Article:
In the past, choosing to work for yourself required a lot of change. Instead of going into the office every day and speaking to colleagues, you would start using a home office. You’d be isolated in a way that you had never been before. It was a major factor in many potential entrepreneurs’ decisions.
However, after more than a year of COVID-19, you have probably gotten used to working from home. You have been using your home office even when interacting with your boss and your colleagues. Taking the leap now might not feel so monumental.
But there are a number of things that change when you start working for yourself. In particular, the way you treat your tech devices needs to change.
Do the following 4 things for your tech devices when you start working for yourself.
1. Insure them
Your phone and laptop have always been important when it comes to working. Many people cannot work without either one of these devices. However, when you are working for a company, not nearly as many hinges on them. If you did break your laptop, for example, you may be able to get a replacement from the company, whether as part of your benefits or to see you through until you got a new one.
Now that you work for yourself, you cannot afford to be without a phone or laptop for any amount of time. Unless you have spare cash (or a spare device) available when you lose a device, you may struggle to replace it.
This is why device insurance becomes so important. Take a look at Lemonade cell phone insurance to see how to add electronics as extra coverage to your insurance policies.
2. Turn them into expenses
When you start working for yourself, you are going to need to take care of taxes for your own business. Your taxes are calculated based on profits rather than the money coming into your account. Expenses are deducted from this amount.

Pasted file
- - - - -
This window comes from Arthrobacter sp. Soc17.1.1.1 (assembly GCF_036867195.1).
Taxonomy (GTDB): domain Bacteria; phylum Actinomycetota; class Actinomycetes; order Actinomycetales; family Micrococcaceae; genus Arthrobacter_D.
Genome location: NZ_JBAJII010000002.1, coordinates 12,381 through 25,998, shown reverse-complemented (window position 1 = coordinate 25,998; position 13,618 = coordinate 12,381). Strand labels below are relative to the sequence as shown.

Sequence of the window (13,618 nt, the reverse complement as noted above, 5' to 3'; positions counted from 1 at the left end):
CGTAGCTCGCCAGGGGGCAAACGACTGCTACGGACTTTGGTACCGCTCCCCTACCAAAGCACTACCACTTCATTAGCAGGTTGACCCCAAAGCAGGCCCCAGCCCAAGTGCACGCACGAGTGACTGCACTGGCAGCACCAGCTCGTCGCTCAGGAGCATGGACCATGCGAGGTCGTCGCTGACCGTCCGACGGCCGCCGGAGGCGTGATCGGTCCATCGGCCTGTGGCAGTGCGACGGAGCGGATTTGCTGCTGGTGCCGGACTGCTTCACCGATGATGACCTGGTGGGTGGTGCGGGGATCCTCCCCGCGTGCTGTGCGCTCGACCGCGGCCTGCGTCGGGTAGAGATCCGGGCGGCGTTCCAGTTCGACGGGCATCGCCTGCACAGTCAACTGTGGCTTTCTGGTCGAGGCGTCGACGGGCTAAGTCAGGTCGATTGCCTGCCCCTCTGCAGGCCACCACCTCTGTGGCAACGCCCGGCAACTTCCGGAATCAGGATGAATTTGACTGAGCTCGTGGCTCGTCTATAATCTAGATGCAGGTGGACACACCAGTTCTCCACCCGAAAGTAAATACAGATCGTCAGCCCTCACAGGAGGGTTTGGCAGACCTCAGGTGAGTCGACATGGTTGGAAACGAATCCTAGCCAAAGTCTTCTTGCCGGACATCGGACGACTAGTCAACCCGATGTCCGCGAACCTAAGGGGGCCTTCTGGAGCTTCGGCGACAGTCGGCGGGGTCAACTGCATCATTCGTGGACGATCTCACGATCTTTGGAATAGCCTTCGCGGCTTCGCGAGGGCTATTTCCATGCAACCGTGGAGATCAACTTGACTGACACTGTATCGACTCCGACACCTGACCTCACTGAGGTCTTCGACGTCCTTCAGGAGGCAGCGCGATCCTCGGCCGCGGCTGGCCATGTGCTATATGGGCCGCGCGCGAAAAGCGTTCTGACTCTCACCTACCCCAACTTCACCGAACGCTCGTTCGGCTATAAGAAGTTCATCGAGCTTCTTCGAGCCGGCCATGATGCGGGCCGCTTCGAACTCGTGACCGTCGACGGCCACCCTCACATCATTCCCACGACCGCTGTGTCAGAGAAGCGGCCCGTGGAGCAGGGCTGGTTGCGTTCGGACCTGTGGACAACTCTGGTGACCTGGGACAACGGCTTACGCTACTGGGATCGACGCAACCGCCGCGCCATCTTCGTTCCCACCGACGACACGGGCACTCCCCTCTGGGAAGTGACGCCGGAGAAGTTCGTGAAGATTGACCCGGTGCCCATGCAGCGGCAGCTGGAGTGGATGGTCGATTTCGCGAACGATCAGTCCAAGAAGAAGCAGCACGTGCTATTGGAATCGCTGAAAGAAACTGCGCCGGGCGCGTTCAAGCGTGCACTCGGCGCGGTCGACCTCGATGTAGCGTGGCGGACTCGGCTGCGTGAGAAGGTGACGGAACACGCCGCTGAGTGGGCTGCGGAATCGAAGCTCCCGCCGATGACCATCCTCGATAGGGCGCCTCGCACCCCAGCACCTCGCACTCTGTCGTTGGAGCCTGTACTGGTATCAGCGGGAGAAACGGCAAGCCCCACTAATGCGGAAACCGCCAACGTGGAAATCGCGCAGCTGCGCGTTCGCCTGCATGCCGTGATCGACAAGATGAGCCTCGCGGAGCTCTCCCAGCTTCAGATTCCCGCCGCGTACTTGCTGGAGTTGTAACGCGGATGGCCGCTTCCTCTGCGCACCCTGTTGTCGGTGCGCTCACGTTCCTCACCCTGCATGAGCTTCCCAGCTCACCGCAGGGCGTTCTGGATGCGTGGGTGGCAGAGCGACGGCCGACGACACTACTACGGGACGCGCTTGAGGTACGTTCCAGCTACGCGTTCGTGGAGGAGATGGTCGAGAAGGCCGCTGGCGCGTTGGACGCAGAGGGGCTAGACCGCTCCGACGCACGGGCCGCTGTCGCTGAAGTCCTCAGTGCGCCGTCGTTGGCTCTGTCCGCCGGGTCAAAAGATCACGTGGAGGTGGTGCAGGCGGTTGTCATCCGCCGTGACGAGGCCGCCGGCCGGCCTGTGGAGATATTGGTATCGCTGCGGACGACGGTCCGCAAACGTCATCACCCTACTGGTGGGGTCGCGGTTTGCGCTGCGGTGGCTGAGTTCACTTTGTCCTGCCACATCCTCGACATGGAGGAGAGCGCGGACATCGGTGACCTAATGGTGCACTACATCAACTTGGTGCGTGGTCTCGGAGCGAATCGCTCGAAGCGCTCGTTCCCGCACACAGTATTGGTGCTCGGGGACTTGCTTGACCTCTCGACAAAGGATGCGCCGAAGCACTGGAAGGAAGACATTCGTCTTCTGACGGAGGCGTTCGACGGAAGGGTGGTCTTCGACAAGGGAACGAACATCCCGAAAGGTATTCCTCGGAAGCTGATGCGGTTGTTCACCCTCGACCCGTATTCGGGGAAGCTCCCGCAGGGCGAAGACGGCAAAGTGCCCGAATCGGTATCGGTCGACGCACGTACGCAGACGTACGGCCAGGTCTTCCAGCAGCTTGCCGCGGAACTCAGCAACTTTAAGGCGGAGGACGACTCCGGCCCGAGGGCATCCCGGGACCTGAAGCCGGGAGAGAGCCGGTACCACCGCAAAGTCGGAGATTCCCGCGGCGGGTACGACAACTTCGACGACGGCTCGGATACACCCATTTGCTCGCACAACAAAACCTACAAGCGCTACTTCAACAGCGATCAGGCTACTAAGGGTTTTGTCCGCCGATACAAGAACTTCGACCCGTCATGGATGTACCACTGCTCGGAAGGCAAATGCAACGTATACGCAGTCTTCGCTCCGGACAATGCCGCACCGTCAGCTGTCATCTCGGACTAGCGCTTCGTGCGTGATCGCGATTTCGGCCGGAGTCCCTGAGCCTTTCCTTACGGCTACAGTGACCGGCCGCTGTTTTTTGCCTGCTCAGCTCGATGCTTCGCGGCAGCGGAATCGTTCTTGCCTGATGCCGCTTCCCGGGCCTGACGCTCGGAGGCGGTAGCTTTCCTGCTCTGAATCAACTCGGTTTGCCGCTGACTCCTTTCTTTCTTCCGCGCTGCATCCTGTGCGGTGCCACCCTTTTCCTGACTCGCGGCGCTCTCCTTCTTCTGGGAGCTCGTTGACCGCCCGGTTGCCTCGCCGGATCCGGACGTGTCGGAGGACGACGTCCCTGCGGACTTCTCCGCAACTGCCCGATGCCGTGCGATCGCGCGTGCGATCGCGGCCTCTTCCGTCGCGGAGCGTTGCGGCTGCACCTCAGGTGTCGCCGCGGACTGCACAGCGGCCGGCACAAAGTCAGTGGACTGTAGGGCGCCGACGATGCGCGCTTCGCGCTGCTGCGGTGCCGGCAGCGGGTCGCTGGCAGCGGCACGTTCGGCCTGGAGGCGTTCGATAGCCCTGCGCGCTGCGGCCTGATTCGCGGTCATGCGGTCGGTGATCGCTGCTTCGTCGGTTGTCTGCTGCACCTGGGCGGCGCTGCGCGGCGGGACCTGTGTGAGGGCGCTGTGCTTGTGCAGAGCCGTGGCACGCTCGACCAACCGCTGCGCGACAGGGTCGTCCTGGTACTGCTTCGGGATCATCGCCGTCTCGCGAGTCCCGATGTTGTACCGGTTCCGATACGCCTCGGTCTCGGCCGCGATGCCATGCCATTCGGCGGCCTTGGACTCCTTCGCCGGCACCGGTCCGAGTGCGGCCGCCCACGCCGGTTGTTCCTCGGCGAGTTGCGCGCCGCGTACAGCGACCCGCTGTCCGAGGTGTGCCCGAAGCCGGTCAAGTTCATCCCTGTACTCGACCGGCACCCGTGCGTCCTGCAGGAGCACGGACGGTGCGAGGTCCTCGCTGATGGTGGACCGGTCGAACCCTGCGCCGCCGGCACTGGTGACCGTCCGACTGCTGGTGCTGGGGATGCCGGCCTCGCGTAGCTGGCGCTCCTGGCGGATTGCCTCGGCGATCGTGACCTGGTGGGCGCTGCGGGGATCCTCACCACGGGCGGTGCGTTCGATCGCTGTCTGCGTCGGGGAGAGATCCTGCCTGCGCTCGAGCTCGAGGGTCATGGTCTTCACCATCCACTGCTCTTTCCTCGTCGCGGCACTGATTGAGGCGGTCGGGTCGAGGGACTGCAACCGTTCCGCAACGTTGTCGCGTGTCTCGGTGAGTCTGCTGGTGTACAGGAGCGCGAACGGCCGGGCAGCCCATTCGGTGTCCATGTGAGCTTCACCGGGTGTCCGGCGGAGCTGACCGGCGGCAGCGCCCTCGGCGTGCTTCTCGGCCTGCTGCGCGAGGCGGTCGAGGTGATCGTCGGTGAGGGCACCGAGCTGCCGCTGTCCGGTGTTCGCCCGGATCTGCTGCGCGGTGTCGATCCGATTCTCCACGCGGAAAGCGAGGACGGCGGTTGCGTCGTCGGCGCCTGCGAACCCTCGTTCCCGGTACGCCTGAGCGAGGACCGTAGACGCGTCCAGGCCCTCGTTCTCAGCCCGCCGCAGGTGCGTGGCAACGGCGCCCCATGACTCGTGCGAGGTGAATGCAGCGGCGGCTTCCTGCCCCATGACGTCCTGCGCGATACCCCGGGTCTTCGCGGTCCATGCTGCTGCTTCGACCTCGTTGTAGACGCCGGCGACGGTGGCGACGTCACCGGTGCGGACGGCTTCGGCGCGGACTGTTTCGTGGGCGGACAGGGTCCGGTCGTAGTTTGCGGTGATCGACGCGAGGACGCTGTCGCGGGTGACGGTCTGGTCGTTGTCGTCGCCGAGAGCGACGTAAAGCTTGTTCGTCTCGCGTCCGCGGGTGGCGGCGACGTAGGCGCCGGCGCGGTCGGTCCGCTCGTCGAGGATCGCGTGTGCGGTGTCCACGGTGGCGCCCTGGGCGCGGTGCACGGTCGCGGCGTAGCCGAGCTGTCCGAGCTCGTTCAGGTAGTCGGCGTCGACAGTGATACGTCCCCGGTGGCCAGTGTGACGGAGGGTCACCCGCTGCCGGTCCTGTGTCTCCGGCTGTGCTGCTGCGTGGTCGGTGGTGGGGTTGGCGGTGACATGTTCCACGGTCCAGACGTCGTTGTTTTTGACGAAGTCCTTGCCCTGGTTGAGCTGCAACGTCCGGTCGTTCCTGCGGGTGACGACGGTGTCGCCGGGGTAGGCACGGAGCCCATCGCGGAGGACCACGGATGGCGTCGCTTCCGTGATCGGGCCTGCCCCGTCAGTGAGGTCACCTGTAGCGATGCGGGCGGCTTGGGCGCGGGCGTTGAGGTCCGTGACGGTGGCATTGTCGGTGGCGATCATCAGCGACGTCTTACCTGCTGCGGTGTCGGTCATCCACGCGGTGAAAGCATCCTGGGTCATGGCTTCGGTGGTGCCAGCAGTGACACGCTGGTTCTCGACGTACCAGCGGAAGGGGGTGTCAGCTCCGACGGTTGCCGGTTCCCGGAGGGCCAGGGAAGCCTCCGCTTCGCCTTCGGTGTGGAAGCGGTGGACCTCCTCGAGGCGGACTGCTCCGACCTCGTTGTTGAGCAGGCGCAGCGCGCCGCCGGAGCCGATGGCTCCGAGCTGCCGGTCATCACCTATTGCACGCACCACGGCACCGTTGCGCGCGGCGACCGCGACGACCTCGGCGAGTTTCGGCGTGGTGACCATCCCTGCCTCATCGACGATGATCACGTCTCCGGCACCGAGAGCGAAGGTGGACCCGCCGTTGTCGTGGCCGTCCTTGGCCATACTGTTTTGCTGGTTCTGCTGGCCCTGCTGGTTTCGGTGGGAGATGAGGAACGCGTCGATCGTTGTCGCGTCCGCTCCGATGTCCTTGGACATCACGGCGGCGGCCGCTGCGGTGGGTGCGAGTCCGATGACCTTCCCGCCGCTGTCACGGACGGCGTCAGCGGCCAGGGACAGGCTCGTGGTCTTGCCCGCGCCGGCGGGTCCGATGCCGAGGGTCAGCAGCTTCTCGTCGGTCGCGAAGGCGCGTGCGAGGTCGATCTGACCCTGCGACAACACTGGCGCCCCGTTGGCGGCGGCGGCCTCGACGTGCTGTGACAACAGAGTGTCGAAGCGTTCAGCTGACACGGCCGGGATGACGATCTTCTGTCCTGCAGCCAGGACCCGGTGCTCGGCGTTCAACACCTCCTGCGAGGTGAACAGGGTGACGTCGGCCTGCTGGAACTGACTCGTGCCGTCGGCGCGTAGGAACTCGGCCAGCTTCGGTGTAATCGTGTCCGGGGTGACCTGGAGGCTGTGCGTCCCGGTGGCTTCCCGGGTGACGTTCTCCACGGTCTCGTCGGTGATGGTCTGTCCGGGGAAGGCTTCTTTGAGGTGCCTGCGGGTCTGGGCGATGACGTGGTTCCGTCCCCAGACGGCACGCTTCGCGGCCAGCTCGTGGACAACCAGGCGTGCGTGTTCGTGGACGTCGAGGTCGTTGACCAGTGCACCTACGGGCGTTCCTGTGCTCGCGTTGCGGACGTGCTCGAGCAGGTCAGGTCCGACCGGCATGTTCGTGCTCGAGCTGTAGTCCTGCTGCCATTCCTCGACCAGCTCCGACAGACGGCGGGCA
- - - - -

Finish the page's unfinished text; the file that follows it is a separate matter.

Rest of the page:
Take all of your tech devices and services into account. Your phone, laptop, and any other equipment you use should go down as expenses, even if you would have owned them anyway. The same is true of your internet connection and the data you use.
The nitty-gritty of taxes can get complicated when working for yourself, so be sure to speak to experts and make a plan for yourself before you start bringing in cash.
3. Upgrade them
Viewing your electronics as expensive is not only important for tax purposes. It changes how you relate to them. You may have held off on buying a new laptop or phone because you didn’t need to spend extra money on yourself. However, now that your business relies on these devices, you should look for upgrades.
Of course, if you already have the best devices available, this doesn’t change anything. But if your phone no longer lasts a day without being charged three times and your laptop crashes periodically, it doesn’t matter that they get the job done. Trade them in and make a plan to pay the extra cost.
This is also a good way of committing to your business. You are making a statement that it is important enough for you to spend money on pursuing.
4. Always have a plan B
Many people have spare devices lying around. After all, we have been using smartphones for close to a decade and a half. An old phone and an old laptop may not seem important, but when you have to get work done no matter what, temporarily losing access to your current devices can be damaging.
Find alternative battery options as well. Keep a power bank with you and make sure your laptop is always charged before you leave the house with it.
The same is true when it comes to an internet connection. You can use your phone as a personal hotspot when push comes to shove, so make sure you have data or a way of purchasing it.
Switching over to working for yourself is not the big change it once was. However, you need to start treating yourself and your equipment as a serious business.